I spent the first 12 years of my three decades with Walmart in replenishment and supply chain roles, so I understand the significance firsthand of how this makes storage and stocking so much easier. But there’s also quite a bit more that directly benefits customers:

  • All the extra space we’re opening up in our back rooms is making it easier for us to integrate services like online grocery pickup. While the demand for grocery pickup is obvious, finding adequate space within our existing stores had sometimes been a challenge.
  • Need something you don’t immediately see on the shelf? Waiting for an associate to check our back room during peak holiday shopping periods could soon be a thing of the past. By improving our inventory management processes, we’re bringing the products and services that customers need one step closer. In fact, the implementation of Top Stock has helped reduce our rental of temporary inventory trailers to a small fraction of what it was just a few years ago.
  • Our improvements in inventory management are getting more associates out of the back room and onto the sales floor, where they can help and interact with customers.
  • Perhaps best of all, our associates can use open back room space for career-building education. When one store in Morrisville, North Carolina, implemented Top Stock inventory management, they reduced back room inventory by 75% in two months, allowing enough new space to open an Academy for associate training.

What’s worked for our business in the past isn’t always what’s best for today’s shopper. When we commit to coming up with unexpected ways to do the small things better, we not only become smarter and more efficient, but create a big win for our customers at the same time.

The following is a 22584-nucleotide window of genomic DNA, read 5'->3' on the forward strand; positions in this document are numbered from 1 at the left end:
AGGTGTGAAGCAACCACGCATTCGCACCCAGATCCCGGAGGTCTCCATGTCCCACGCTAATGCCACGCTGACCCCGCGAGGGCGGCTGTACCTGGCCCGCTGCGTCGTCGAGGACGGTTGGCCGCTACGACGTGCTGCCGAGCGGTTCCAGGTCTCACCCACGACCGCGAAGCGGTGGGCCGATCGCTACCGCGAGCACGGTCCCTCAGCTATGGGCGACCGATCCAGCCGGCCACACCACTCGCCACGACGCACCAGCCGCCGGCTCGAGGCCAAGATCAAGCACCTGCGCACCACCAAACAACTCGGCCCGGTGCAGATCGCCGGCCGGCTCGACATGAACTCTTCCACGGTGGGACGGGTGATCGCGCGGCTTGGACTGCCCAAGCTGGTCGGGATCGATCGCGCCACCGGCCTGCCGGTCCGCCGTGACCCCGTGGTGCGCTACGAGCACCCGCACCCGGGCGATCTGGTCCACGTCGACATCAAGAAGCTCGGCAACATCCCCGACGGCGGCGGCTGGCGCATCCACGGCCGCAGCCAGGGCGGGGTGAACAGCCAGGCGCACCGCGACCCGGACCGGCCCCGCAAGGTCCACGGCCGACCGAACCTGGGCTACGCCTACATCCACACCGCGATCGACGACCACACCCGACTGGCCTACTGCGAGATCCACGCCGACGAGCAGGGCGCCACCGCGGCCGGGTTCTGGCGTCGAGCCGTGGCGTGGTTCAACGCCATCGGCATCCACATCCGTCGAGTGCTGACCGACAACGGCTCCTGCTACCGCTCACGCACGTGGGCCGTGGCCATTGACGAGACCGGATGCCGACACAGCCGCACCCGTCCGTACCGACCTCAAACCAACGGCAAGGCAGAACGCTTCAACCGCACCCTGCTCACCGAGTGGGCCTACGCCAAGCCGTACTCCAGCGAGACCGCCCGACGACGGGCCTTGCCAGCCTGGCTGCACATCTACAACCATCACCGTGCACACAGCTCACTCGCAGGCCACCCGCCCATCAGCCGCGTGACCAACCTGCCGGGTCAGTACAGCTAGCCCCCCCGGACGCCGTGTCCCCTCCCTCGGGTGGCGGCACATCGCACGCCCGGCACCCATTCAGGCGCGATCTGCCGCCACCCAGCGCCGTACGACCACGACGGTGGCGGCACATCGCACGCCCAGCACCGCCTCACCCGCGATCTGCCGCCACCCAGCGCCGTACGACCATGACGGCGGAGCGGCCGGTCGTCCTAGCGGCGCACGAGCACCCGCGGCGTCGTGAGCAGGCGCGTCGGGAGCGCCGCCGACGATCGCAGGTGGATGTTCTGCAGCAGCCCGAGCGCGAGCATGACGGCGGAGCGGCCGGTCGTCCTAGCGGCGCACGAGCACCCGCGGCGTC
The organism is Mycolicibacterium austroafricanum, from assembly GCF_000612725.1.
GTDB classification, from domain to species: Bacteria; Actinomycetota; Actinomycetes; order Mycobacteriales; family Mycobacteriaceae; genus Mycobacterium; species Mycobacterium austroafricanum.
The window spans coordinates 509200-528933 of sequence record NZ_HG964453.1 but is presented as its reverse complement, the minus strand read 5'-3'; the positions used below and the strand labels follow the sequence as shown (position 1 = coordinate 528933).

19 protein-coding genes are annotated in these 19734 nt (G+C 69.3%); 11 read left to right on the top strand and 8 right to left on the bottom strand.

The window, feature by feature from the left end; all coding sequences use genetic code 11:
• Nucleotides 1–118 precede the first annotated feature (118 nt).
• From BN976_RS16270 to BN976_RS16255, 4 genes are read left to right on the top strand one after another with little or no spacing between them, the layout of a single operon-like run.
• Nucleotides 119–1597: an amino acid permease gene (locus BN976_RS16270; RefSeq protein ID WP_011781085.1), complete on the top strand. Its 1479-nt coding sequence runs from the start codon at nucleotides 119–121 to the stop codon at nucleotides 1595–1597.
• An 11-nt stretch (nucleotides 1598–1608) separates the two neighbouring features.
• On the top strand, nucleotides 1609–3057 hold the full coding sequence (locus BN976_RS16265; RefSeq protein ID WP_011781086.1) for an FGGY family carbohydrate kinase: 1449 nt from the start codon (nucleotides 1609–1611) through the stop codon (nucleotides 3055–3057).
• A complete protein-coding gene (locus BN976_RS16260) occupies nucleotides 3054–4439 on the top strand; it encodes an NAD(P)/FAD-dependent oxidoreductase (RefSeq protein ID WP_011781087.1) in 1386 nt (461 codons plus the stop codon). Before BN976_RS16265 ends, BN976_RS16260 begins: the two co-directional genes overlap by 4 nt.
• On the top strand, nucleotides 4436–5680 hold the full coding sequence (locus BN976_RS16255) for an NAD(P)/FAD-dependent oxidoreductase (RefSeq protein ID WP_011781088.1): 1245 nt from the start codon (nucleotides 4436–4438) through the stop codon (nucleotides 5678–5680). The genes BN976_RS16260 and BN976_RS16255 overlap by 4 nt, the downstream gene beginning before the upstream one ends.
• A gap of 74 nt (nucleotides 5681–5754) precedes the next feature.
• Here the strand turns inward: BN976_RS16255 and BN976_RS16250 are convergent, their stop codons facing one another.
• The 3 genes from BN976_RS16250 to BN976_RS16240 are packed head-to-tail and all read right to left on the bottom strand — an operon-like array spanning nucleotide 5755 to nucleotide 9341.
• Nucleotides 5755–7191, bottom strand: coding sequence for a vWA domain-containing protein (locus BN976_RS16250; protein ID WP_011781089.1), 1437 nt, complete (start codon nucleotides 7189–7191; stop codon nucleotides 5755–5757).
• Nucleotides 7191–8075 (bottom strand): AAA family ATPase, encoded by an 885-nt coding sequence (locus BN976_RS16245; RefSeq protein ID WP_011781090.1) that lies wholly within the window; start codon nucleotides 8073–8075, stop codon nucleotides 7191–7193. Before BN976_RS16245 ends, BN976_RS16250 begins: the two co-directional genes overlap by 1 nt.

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Innovation

Uncovering How We’ll Shop in the Future

As new technology brings new possibilities, there’s been an explosion of ways to shop – smartphone apps, online grocery shopping and Scan & Go for easier checkout, to name just a few. To serve customers better, we need to stay ahead of the research that helps form the ideas that will continue to revolutionize how we shop.

I’m part of a small team that’s delving deep into research to improve the shopping experience for everyone. I’m a data scientist for Sam’s Club Technology, and I like to compare what we do to building a car: You have to start with the engine.

My day-to-day work is all about staying on top of new methods to build that engine. I look at ways we can incorporate emerging research in object recognition, detection and segmentation – technology that can make things like our Scan & Go app even smarter. For instance, instead of scanning a bar code, the app will be able to recognize products using photos taken by your phone’s camera.

Because this is such a fast-moving field, the research I work with is in its earliest stages. I might work with one algorithm today, and a couple months from now use a completely new model that’s even better than what we had before.

Tech is constantly evolving, which makes innovation essential for retailers. We have to continually adapt our business to our shoppers’ lifestyles. There’s a lot of coding, engineering and algorithm testing that goes into building something that works better than what people are used to. It’s challenging, but that’s why I’m lucky to work with such talented people.